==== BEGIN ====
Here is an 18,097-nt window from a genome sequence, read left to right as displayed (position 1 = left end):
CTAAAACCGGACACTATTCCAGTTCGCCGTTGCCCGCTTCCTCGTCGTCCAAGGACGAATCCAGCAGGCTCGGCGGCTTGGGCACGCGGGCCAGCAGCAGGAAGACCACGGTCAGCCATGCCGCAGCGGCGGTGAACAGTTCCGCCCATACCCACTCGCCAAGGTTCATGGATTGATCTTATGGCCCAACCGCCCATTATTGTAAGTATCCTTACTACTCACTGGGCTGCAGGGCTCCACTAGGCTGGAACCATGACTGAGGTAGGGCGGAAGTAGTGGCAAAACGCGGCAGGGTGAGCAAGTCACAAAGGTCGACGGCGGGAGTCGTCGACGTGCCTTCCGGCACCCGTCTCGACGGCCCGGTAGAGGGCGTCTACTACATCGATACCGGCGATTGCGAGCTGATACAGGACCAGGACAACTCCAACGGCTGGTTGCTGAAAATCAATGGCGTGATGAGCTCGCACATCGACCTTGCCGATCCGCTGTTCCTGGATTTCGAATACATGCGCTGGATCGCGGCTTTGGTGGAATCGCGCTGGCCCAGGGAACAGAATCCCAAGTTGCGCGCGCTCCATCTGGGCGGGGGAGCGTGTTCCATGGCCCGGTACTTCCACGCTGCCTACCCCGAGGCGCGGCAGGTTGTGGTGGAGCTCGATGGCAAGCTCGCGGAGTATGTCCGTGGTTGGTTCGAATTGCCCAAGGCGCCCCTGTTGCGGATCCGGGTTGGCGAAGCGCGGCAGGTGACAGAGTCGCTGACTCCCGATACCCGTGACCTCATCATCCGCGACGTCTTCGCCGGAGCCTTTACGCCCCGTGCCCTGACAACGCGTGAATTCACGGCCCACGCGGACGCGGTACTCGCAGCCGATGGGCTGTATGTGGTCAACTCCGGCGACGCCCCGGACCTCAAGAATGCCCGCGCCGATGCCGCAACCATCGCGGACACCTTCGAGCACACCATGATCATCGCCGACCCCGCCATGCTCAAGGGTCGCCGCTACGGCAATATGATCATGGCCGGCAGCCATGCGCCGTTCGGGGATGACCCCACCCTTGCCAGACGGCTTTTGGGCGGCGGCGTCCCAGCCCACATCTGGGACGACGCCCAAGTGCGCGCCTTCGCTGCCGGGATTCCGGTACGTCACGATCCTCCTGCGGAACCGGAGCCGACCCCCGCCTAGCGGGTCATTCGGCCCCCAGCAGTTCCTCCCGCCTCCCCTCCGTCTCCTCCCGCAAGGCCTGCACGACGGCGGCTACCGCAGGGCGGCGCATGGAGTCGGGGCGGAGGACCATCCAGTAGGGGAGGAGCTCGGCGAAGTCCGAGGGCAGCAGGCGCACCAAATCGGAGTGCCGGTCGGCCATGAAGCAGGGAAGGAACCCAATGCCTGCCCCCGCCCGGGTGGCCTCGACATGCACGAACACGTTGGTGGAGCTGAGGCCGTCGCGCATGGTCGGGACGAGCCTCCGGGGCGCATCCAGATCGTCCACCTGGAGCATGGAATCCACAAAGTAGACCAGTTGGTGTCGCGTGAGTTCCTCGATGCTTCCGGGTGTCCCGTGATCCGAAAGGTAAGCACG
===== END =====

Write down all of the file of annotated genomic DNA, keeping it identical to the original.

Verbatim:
Here is an 18,097-nt window from a genome sequence, read left to right as displayed (position 1 = left end):
CTAAAACCGGACACTATTCCAGTTCGCCGTTGCCCGCTTCCTCGTCGTCCAAGGACGAATCCAGCAGGCTCGGCGGCTTGGGCACGCGGGCCAGCAGCAGGAAGACCACGGTCAGCCATGCCGCAGCGGCGGTGAACAGTTCCGCCCATACCCACTCGCCAAGGTTCATGGATTGATCTTATGGCCCAACCGCCCATTATTGTAAGTATCCTTACTACTCACTGGGCTGCAGGGCTCCACTAGGCTGGAACCATGACTGAGGTAGGGCGGAAGTAGTGGCAAAACGCGGCAGGGTGAGCAAGTCACAAAGGTCGACGGCGGGAGTCGTCGACGTGCCTTCCGGCACCCGTCTCGACGGCCCGGTAGAGGGCGTCTACTACATCGATACCGGCGATTGCGAGCTGATACAGGACCAGGACAACTCCAACGGCTGGTTGCTGAAAATCAATGGCGTGATGAGCTCGCACATCGACCTTGCCGATCCGCTGTTCCTGGATTTCGAATACATGCGCTGGATCGCGGCTTTGGTGGAATCGCGCTGGCCCAGGGAACAGAATCCCAAGTTGCGCGCGCTCCATCTGGGCGGGGGAGCGTGTTCCATGGCCCGGTACTTCCACGCTGCCTACCCCGAGGCGCGGCAGGTTGTGGTGGAGCTCGATGGCAAGCTCGCGGAGTATGTCCGTGGTTGGTTCGAATTGCCCAAGGCGCCCCTGTTGCGGATCCGGGTTGGCGAAGCGCGGCAGGTGACAGAGTCGCTGACTCCCGATACCCGTGACCTCATCATCCGCGACGTCTTCGCCGGAGCCTTTACGCCCCGTGCCCTGACAACGCGTGAATTCACGGCCCACGCGGACGCGGTACTCGCAGCCGATGGGCTGTATGTGGTCAACTCCGGCGACGCCCCGGACCTCAAGAATGCCCGCGCCGATGCCGCAACCATCGCGGACACCTTCGAGCACACCATGATCATCGCCGACCCCGCCATGCTCAAGGGTCGCCGCTACGGCAATATGATCATGGCCGGCAGCCATGCGCCGTTCGGGGATGACCCCACCCTTGCCAGACGGCTTTTGGGCGGCGGCGTCCCAGCCCACATCTGGGACGACGCCCAAGTGCGCGCCTTCGCTGCCGGGATTCCGGTACGTCACGATCCTCCTGCGGAACCGGAGCCGACCCCCGCCTAGCGGGTCATTCGGCCCCCAGCAGTTCCTCCCGCCTCCCCTCCGTCTCCTCCCGCAAGGCCTGCACGACGGCGGCTACCGCAGGGCGGCGCATGGAGTCGGGGCGGAGGACCATCCAGTAGGGGAGGAGCTCGGCGAAGTCCGAGGGCAGCAGGCGCACCAAATCGGAGTGCCGGTCGGCCATGAAGCAGGGAAGGAACCCAATGCCTGCCCCCGCCCGGGTGGCCTCGACATGCACGAACACGTTGGTGGAGCTGAGGCCGTCGCGCATGGTCGGGACGAGCCTCCGGGGCGCATCCAGATCGTCCACCTGGAGCATGGAATCCACAAAGTAGACCAGTTGGTGTCGCGTGAGTTCCTCGATGCTTCCGGGTGTCCCGTGATCCGAAAGGTAAGCACG